and at once the Greek word "euthys" "immediately" the Spirit sent Him farther out into the wilderness of the desert region. The word "sent" is from the Greek verb "ekballo" that means to "drive out, expel, or send away forcefully."
Mark uses this same word to describe the casting out of demons. In this case it reflects Mark's terse communication. The idea here is that there was a strong compulsion from the Spirit that led Jesus to go directly to where the evil spirits were instead of avoiding them.
The wilderness or desert the Greek word "eremos" (the same word used in Mark 1:4;) was a dry uninhabited place and was believed to be the haunt of evil powers. The location was northwest of the Dead Sea west of Jericho.
v13 And He was in the wilderness forty days being tempted by Satan; and He was with the wild beasts, and the angels were ministering to Him.
Mark states the entire chapter of Matt 4; in one verse. So we will take a brief detour over to the parallel passage in Matthew for some more detail.
Matt 4:1; Then Jesus was led up by the Spirit into the wilderness to be tempted by the devil.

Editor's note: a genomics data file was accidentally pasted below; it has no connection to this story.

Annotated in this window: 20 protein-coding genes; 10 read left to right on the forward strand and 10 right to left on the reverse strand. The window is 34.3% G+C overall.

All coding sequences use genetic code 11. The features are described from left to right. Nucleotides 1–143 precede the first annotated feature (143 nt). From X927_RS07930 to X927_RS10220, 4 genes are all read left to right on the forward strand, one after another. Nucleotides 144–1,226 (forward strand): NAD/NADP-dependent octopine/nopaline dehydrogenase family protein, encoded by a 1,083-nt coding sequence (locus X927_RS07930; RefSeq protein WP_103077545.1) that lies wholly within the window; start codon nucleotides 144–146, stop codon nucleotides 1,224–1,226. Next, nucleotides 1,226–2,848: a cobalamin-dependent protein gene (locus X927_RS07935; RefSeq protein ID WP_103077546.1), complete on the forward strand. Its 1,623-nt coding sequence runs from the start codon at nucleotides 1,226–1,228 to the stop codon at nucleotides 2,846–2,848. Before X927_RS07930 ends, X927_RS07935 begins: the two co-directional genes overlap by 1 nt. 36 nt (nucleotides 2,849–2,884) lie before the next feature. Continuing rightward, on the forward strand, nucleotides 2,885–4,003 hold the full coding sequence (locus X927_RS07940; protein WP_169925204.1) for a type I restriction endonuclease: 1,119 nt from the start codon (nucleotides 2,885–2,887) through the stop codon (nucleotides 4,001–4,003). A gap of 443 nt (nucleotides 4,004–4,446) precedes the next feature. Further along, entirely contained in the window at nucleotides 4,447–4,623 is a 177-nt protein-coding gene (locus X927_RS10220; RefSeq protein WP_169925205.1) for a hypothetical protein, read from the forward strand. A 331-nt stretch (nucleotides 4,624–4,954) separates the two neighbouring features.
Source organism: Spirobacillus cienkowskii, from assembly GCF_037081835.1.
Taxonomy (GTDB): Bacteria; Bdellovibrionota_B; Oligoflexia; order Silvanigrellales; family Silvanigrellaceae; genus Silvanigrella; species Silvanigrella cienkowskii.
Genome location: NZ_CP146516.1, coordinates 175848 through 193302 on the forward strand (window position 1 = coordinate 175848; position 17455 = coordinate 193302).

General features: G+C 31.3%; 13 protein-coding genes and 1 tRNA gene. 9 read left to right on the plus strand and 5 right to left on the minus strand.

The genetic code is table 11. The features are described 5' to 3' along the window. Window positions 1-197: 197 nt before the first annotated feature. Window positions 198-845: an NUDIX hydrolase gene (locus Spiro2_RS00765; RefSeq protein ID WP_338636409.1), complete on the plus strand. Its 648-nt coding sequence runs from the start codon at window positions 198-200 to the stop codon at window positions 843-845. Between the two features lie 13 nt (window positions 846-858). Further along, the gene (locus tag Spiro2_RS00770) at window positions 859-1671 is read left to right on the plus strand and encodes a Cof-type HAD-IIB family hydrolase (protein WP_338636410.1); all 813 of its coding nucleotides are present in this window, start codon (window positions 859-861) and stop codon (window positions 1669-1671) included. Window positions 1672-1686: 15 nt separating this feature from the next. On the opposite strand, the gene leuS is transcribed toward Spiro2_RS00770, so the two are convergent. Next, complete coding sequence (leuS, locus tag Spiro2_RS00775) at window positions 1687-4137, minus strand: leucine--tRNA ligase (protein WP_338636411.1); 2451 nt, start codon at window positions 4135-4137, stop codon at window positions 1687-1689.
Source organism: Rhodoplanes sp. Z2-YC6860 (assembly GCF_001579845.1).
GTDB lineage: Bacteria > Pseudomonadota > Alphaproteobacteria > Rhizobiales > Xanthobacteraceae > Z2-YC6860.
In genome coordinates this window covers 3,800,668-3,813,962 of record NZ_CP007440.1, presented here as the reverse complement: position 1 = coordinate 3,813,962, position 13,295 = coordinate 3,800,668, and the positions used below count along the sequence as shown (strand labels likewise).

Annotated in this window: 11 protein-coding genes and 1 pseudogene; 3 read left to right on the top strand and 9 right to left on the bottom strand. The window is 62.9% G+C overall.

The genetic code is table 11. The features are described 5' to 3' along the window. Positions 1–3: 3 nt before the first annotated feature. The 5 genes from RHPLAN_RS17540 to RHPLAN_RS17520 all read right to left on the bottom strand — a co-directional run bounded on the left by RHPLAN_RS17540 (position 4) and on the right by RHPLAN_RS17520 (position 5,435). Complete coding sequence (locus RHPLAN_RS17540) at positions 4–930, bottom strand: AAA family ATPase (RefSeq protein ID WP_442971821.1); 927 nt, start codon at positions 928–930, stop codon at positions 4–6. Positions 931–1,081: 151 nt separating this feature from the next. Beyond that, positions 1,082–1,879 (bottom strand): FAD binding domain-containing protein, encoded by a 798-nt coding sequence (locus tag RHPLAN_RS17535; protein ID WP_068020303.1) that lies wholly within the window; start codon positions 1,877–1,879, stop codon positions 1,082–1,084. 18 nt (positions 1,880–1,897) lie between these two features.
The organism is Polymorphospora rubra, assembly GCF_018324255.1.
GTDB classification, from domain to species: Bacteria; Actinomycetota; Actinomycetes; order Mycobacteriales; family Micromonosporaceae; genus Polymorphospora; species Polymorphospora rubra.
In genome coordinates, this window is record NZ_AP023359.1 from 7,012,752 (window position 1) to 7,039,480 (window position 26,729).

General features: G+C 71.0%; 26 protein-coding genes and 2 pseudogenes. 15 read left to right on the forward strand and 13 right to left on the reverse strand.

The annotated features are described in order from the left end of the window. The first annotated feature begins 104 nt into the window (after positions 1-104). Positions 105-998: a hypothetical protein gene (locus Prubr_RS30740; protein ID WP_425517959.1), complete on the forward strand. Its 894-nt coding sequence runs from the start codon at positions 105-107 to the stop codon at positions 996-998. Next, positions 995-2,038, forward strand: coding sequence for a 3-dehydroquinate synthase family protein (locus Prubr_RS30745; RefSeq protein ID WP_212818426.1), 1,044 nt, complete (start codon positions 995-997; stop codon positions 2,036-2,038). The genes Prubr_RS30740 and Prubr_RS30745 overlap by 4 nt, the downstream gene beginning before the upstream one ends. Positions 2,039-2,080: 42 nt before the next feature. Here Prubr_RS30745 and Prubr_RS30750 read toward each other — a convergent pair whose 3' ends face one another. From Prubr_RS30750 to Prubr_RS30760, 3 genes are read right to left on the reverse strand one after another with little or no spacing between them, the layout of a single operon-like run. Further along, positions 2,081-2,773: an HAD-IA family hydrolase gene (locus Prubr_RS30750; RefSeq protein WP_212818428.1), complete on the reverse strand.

Matthew chapter four is one of the most important passages in the Word of God from the standpoint of Christology. The first ten verses are crucial to understanding not only the gospel but the ministry of Jesus Christ in the first advent.
We have seen the baptism of Jesus and the fact that Christ dedicated Himself through the baptism to go to the cross. This leads us to the account which we have in chapter four.
Whenever anyone makes any kind of a decision that is going to glorify God or is honoring to God, that decision is immediately tested. Jesus Christ had expressed positive volition through submission to baptism, the water represented the plan of God for the first advent.
Through the ritual of baptism He in effect said that He would go to the cross. In saying that, immediately He was challenged by Satan himself. Jesus Christ is willing to do the Father's will and Satan is now going to try to hinder the Father's will.
Before we study this it is important that we consider the major doctrines that relate to Jesus Christ in his unglorified humanity. The first one we will look at is the Holy Spirit's sustaining ministry for the unglorified humanity of Jesus Christ.